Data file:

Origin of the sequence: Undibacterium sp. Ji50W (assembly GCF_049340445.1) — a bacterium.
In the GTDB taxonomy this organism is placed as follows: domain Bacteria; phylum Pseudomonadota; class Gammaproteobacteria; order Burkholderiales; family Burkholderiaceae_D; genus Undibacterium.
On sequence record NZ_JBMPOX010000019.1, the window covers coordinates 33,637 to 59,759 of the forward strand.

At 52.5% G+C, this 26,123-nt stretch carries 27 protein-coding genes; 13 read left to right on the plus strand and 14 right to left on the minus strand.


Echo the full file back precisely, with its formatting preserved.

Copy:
Origin of the sequence: Undibacterium sp. Ji50W (assembly GCF_049340445.1) — a bacterium.
In the GTDB taxonomy this organism is placed as follows: domain Bacteria; phylum Pseudomonadota; class Gammaproteobacteria; order Burkholderiales; family Burkholderiaceae_D; genus Undibacterium.
On sequence record NZ_JBMPOX010000019.1, the window covers coordinates 33,637 to 59,759 of the forward strand.

At 52.5% G+C, this 26,123-nt stretch carries 27 protein-coding genes; 13 read left to right on the plus strand and 14 right to left on the minus strand.